This year's Christmas films may be schmaltzy but they're bringing LGBTQ joy
Happiest Season may have given us a rare opportunity to see LGBTQ+ characters drive a major romcom – but it’s not the only queer movie making waves this winter.
Yes, the gays are getting their own festive made-for-TV movies too. And against the backdrop of what I think we can all agree is an absolute nightmare of a December, I am happy to confirm that Lifetime’s The Christmas Setup (screened in the UK on Channel 5) is basic, schmaltzy, predictable – and I absolutely loved it.
Full disclosure, I live for a naff Christmas film. They’ve become an exquisite annual tradition over the years; as much a part of the Yuletide season as mince pies, wrapper-filled tins of Quality Street and arguments with strangers on Twitter about Fairytale Of New York.
They bypass cinemas entirely, look like they have a budget of around £9.50 and often have outdoor scenes that were clearly filmed in vast, vast warehouses.
Adding to the fun, some stellar names have got in on the action in recent years, especially with the rise of streaming: see Christine Baranski and Dolly Parton in Christmas On The Square, Emma Roberts in Holidate, or Vanessa Hudgens, Vanessa Hudgens and Vanessa Hudgens in The Princess Switch: Switched Again.
The humour? Ropey! The stakes? Low! The knitwear? Chunky! But I drink it up like supermarket own-brand mulled wine every damn year.
Real fans of the genre will be well aware that Lifetime and Hallmark are the true MVPs; having brought us such classics as 12 Men Of Christmas (with Kristen Chenoweth), Dear Secret Santa (Jordin Sparks), Pride And Prejudice And Mistletoe (Lacey Chabert, aka Mean Girls’ Gretchen Weiners), and – a personal favourite – all-time turkey The Spirit of Christmas, in which a woman inexplicably falls for a ‘handsome but cursed ghost’.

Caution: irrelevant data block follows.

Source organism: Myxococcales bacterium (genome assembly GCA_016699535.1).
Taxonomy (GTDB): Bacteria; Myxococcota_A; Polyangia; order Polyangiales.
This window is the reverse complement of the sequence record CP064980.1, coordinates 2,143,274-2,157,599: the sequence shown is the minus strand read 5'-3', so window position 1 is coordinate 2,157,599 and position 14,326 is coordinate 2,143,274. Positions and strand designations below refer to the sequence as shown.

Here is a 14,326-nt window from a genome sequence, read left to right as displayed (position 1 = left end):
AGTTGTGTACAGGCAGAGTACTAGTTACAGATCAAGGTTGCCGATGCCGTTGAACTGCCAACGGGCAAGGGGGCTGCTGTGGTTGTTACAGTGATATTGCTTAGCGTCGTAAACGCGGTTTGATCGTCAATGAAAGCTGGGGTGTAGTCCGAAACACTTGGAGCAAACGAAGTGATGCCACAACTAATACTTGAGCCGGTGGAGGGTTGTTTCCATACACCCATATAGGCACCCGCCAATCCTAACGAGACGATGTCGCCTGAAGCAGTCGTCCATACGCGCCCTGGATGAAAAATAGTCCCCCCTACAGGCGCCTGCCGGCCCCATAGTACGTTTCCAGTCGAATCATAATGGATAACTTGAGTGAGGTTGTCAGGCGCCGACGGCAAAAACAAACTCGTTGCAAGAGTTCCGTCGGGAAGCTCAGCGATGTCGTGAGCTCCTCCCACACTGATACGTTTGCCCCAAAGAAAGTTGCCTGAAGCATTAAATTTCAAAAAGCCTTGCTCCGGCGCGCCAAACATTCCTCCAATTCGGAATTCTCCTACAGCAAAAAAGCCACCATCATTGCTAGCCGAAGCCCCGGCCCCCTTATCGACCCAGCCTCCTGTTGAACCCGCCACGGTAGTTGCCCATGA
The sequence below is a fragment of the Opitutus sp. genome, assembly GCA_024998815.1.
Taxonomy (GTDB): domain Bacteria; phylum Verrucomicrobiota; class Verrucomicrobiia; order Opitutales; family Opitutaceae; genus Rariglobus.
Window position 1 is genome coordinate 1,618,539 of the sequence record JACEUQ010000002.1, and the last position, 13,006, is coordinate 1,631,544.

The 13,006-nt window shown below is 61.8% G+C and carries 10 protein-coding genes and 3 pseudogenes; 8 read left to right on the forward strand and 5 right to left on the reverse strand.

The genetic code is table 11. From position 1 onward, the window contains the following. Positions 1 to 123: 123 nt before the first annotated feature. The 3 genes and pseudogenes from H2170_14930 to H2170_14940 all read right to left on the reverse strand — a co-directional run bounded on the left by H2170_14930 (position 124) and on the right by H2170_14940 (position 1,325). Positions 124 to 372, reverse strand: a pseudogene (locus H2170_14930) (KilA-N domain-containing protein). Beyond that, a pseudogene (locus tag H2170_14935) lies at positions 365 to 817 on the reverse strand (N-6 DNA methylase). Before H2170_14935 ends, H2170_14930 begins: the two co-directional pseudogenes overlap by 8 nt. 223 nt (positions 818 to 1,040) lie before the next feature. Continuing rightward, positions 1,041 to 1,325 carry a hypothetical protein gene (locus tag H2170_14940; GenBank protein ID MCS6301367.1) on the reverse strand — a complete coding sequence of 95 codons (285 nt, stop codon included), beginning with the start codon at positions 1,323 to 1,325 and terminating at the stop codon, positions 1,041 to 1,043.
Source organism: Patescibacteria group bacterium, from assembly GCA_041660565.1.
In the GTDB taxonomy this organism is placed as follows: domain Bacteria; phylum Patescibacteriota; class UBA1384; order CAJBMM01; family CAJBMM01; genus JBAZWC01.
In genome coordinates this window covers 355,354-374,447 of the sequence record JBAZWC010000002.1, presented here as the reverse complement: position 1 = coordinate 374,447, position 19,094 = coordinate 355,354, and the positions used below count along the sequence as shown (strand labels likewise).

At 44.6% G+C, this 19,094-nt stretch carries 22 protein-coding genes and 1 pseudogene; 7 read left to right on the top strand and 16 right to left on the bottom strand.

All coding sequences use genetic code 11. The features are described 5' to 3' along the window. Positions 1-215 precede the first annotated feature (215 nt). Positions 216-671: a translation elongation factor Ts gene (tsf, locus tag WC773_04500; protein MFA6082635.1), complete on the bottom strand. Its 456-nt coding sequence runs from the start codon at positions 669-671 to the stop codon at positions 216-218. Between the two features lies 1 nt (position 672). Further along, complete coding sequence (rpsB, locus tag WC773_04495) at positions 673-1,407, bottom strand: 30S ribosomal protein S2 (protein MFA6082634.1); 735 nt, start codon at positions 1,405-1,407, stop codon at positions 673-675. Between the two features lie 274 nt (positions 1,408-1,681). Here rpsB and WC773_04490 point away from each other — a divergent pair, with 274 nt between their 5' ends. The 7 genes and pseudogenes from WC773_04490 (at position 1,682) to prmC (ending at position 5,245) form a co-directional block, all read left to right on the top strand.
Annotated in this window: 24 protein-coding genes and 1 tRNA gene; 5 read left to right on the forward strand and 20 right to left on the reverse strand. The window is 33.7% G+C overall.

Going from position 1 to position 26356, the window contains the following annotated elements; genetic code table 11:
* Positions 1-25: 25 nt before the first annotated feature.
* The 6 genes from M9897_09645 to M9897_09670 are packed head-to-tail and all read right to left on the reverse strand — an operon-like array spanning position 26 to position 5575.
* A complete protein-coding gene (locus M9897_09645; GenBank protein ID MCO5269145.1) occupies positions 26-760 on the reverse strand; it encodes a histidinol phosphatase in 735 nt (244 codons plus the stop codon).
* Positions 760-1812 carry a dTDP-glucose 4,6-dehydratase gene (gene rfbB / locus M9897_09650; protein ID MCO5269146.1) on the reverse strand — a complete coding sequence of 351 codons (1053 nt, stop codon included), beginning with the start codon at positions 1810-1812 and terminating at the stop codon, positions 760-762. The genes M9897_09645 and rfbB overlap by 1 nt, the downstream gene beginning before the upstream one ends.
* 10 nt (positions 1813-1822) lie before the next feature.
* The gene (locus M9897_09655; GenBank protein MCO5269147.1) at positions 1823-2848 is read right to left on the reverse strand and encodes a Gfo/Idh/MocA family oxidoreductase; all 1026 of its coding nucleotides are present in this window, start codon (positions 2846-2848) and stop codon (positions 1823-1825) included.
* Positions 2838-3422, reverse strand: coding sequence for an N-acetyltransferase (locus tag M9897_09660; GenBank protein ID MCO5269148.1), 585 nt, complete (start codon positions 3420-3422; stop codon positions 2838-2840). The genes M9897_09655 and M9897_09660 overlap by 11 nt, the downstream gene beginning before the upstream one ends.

Now, in big old 2020, I could not be happier that they’re letting LGBTQ+ characters take centre stage.
Hallmark have made progress with The Christmas House, an ensemble effort featuring a prominent gay couple.
But it’s Lifetime who have gone even further and fully let the gays take the wheel: The Christmas Setup is unashamedly, entirely, top-to-bottom homosexual. Not only are the main characters gay; so are the actors, the writer, the director and an executive producer.
The plot (small ‘p’) follows high-flying New York City lawyer Hugo (Arrow’s Ben Lewis) as he returns home for Chrimbo and comes face-to-face with high school crush Patrick (Blake Lee, Lewis’s real-life husband).
As romance blossoms over things like ‘the best hot chocolate in the world’ and an extremely convenient display of aurora borealis, Hugo’s offered a new job role overseas and finds himself forced to figure out what he really wants in life: a promotion, or a smokin’ hot boyfriend?
You know what you’re getting from the outset, and The Christmas Setup ticks every box with, er, gay abandon. Witty best friend (GLOW’s Ellen Wong)? Tick! Sassy mother (Fran Drescher)? Tick! Low-stakes conflict, wholesome flirting, a musical performance? Tick, tick, tick! It’s all here, and it’s all glorious.
The plot involves zero homophobia, neither of the characters have to come out of the closet, Drescher is on iconic form… and by the time the ending rolls around (spoiler alert: there’s a train station, a big snog, and plenty of CGI snow), you’ll be screaming out for a sequel.
Of course we shouldn’t pretend that a made-for-TV movie about privileged, cisgender, white gay men is the endgame for on-screen diversity. But this unashamed cheese-fest is a big step in the right direction.
And with a gay team of creatives behind-the-scenes – plus some lovely chemistry between the hugely likeable leads – it feels as authentic as a film of this nature can realistically get.
How does it square-up against, say, Happiest Season?
Honestly, I don’t think it can. It’d be like comparing recent albums from Lady Gaga and Amanda Holden – they’re both different beasts with different budgets, working to very different briefs.
But for what it’s worth, The Christmas Setup may depict a very picturesque, relatively conflict-averse world – but at this moment in time, it’s like a big cuddle.
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